„The more humble and obedient to God a man is, the more wise and at peace he will be in all that he does.“

Zdroj: The Inner Life

Poslední aktualizace 3. června 2021. Historie
Tomáš Kempenský foto
Tomáš Kempenský12
augustiniánský mnich a mystik 1380 - 1471

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Laozi foto

„The wise man does not lay up his own treasures. The more he gives to others, the more he has for his own.“

—  Laozi semi-legendary Chinese figure, attributed to the 6th century, regarded as the author of the Tao Te Ching and founder of… -604

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„When man humbles himself, God cannot restrain His mercy; He must come down and pour His grace into the humble man, and He gives Himself most of all, and all at once, to the least of all.“

—  Meister Eckhart German theologian 1260 - 1328

Sermon III : The Angel's Greeting
Kontext: When man humbles himself, God cannot restrain His mercy; He must come down and pour His grace into the humble man, and He gives Himself most of all, and all at once, to the least of all. It is essential to God to give, for His essence is His goodness and His goodness is His love. Love is the root of all joy and sorrow. Slavish fear of God is to be put away. The right fear is the fear of losing God. If the earth flee downward from heaven, it finds heaven beneath it; if it flee upward, it comes again to heaven. The earth cannot flee from heaven: whether it flee up or down, the heaven rains its influence upon it, and stamps its impress upon it, and makes it fruitful, whether it be willing or not. Thus doth God with men: whoever thinketh to escape Him, flies into His bosom, for every corner is open to Him. God brings forth His Son in thee, whether thou likest it or not, whether thou sleepest or wakest; God worketh His own will. That man is unaware of it, is man's fault, for his taste is so spoilt by feeding on earthly things that he cannot relish God's love. If we had love to God, we should relish God, and all His works; we should receive all things from God, and work the same works as He worketh.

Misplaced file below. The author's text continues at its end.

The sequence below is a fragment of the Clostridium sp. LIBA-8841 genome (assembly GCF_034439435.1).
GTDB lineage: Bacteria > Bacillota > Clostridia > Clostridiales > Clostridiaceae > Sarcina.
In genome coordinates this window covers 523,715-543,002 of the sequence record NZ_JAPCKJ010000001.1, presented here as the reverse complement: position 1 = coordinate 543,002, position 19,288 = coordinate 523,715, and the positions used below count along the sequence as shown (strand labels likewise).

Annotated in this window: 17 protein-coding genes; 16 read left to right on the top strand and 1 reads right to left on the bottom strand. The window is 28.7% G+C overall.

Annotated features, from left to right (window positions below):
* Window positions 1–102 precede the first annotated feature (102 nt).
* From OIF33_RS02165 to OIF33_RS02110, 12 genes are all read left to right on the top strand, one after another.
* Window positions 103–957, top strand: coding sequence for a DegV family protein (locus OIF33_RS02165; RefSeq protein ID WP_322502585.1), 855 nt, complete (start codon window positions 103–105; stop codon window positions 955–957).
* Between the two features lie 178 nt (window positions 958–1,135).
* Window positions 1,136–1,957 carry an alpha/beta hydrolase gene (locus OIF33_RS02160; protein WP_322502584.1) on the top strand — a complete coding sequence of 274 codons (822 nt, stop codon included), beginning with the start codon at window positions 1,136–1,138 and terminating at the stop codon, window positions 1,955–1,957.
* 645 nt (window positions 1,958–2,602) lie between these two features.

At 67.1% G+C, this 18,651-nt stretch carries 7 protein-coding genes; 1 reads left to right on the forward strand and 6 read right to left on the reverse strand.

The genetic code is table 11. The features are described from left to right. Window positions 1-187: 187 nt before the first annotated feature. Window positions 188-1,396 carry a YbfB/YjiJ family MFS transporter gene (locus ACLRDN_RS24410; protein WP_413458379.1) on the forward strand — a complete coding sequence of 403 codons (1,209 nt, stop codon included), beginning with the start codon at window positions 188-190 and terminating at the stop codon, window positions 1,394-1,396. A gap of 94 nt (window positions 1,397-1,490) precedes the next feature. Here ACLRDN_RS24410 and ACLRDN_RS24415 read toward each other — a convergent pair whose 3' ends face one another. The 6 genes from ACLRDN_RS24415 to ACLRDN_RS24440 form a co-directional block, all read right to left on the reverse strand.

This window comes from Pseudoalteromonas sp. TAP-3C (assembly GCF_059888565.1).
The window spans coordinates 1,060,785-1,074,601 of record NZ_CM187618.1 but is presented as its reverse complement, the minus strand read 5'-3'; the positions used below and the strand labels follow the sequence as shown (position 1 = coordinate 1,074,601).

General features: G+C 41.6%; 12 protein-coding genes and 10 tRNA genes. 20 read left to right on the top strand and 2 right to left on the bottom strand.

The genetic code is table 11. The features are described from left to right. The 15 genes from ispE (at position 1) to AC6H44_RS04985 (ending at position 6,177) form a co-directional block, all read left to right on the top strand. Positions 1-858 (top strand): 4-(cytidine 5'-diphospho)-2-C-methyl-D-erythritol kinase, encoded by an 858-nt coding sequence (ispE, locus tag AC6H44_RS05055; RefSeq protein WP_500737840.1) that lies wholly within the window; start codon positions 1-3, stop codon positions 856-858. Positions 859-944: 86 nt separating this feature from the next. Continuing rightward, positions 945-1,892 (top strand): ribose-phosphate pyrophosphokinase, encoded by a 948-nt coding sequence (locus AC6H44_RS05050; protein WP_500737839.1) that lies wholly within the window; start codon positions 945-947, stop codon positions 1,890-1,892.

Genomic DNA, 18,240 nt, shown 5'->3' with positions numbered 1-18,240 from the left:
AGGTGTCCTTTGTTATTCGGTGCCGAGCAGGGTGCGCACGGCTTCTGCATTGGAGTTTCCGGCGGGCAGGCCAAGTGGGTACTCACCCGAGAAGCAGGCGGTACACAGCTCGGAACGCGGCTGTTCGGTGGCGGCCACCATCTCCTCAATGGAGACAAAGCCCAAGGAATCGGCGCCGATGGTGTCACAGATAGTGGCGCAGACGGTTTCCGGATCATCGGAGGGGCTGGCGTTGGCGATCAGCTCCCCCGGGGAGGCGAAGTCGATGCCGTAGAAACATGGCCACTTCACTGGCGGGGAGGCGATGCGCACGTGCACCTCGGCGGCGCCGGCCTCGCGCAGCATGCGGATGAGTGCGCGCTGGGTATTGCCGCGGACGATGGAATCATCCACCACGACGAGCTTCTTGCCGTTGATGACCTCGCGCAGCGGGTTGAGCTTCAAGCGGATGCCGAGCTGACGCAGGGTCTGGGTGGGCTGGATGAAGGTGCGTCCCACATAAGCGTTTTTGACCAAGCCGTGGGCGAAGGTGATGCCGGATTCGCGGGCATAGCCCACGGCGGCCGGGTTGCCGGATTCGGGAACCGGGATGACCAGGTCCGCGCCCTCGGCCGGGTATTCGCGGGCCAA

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Francis Bacon foto

„A wise man will make more opportunities, than he finds.“

—  Francis Bacon, kniha Essays

Of Ceremonies and Respect
Essays (1625)
Zdroj: The Essays

Vincent de Paul foto

„However great the work that God may achieve by an individual, he must not indulge in self-satisfaction. He ought rather to be all the more humbled, seeing himself merely as a tool which God has made use of.“

—  Vincent de Paul French priest, founder and saint 1581 - 1660

As quoted in Reflection for November 5 in Saint Companions for Each Day (1986) by A. J. M. Mousolfe & J. K. Mousolfe, p. 417

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Horace foto

„In peace, as a wise man, he should make suitable preparation for war.“

—  Horace, kniha Satires

Book II, satire ii, line 111
Satires (c. 35 BC and 30 BC)
Originál: (la) in pace, ut sapiens, aptarit idonea bello

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„When a wise man does not understand, he says: "I do not understand."“

—  Frank Herbert, The Godmakers

The fool and the uncultured are ashamed of their ignorance. They remain silent when a question could bring them wisdom.
The Godmakers (1972)

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George MacDonald foto

„One difference between God's work and man's is, that, while God's work cannot mean more than he meant, man's must mean more than he meant.“

—  George MacDonald Scottish journalist, novelist 1824 - 1905

The Fantastic Imagination (1893)
Kontext: "But a man may then imagine in your work what he pleases, what you never meant!"
 Not what he pleases, but what he can. If he be not a true man, he will draw evil out of the best; we need not mind how he treats any work of art! If he be a true man, he will imagine true things: what matter whether I meant them or not? They are there none the less that I cannot claim putting them there! One difference between God's work and man's is, that, while God's work cannot mean more than he meant, man's must mean more than he meant. For in everything that God has made, there is layer upon layer of ascending significance; also he expresses the same thought in higher and higher kinds of that thought: it is God's things, his embodied thoughts, which alone a man has to use, modified and adapted to his own purposes, for the expression of his thoughts; therefore he cannot help his words and figures falling into such combinations in the mind of another as he had himself not foreseen, so many are the thoughts allied to every other thought, so many are the relations involved in every figure, so many the facts hinted in every symbol. A man may well himself discover truth in what he wrote; for he was dealing all the time with things that came from thoughts beyond his own.

„I have often had occasion to observe, that a warm blundering man does more for the world than a frigid wise man.“

—  Richard Cecil (clergyman) British Evangelical Anglican priest and social reformer 1748 - 1810

Zdroj: Dictionary of Burning Words of Brilliant Writers (1895), p. 394.

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